You’re now also an admin for Board Game Trading and Chat UK, (a Facebook group closing in on 20k members). I love when you took over, that you were experimenting with new ways to engage the community. With those looking to find their way into games as a career, can you share some tips of community engagement and building? Whether is your best social media tool, or type of content, or tone of message?
For me it’s that keyword ‘community’, I got stuck into the hobby because I love the social aspect of it, and how board games can be a vehicle for interactions with other people. I think you need to be prepared to put in as much, or even more, than you’ll get out of it, but you will get something out of it! People are very willing to help and give advice, but you should be aiming to do that same thing. Forget for a while that you have something to market or sell, engage with the community, help out when others are asking for advice, and when it comes time you’ll see that people are more willing to engage with you. Pictures always help with content, as it instantly draws people’s attention, making sure there’s a question or something that people can interact with is also helpful.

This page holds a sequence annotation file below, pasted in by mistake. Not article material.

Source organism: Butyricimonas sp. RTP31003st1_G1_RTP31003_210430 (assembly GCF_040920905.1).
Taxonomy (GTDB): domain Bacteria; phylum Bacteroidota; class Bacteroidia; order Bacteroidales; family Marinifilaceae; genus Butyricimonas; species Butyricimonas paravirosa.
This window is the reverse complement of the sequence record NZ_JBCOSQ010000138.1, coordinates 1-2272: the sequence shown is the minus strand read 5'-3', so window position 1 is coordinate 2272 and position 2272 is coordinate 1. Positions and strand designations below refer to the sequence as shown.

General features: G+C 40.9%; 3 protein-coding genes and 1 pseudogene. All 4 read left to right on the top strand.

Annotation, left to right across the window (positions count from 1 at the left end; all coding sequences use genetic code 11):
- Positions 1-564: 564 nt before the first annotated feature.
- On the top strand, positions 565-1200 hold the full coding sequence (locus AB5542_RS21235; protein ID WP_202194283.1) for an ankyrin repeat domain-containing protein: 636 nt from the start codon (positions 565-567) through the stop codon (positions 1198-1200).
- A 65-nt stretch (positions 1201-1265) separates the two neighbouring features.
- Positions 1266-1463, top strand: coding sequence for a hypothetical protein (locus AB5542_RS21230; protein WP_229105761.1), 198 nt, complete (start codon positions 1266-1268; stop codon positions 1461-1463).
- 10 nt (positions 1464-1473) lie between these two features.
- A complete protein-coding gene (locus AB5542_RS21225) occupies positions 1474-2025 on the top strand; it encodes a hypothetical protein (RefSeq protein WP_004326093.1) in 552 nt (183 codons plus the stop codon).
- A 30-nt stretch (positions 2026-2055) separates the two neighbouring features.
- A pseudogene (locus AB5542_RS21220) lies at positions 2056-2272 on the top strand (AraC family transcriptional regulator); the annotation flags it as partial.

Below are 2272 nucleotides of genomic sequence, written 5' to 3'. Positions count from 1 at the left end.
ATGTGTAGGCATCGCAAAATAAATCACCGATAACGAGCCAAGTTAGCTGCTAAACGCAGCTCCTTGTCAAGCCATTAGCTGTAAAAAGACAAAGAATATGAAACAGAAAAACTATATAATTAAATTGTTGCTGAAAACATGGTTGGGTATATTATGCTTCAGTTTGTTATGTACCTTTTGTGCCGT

At PSC Games, you’re the COO, particularly overseeing the production and logistics. I know from making Hero Master, what a luxury it would be to have a project manager overseeing everything. To someone looking at publishing games, you’re the ideal person to explain what a plate spinning exercise it is to make a game… Can you talk a bit about what the management side of producing a game is like?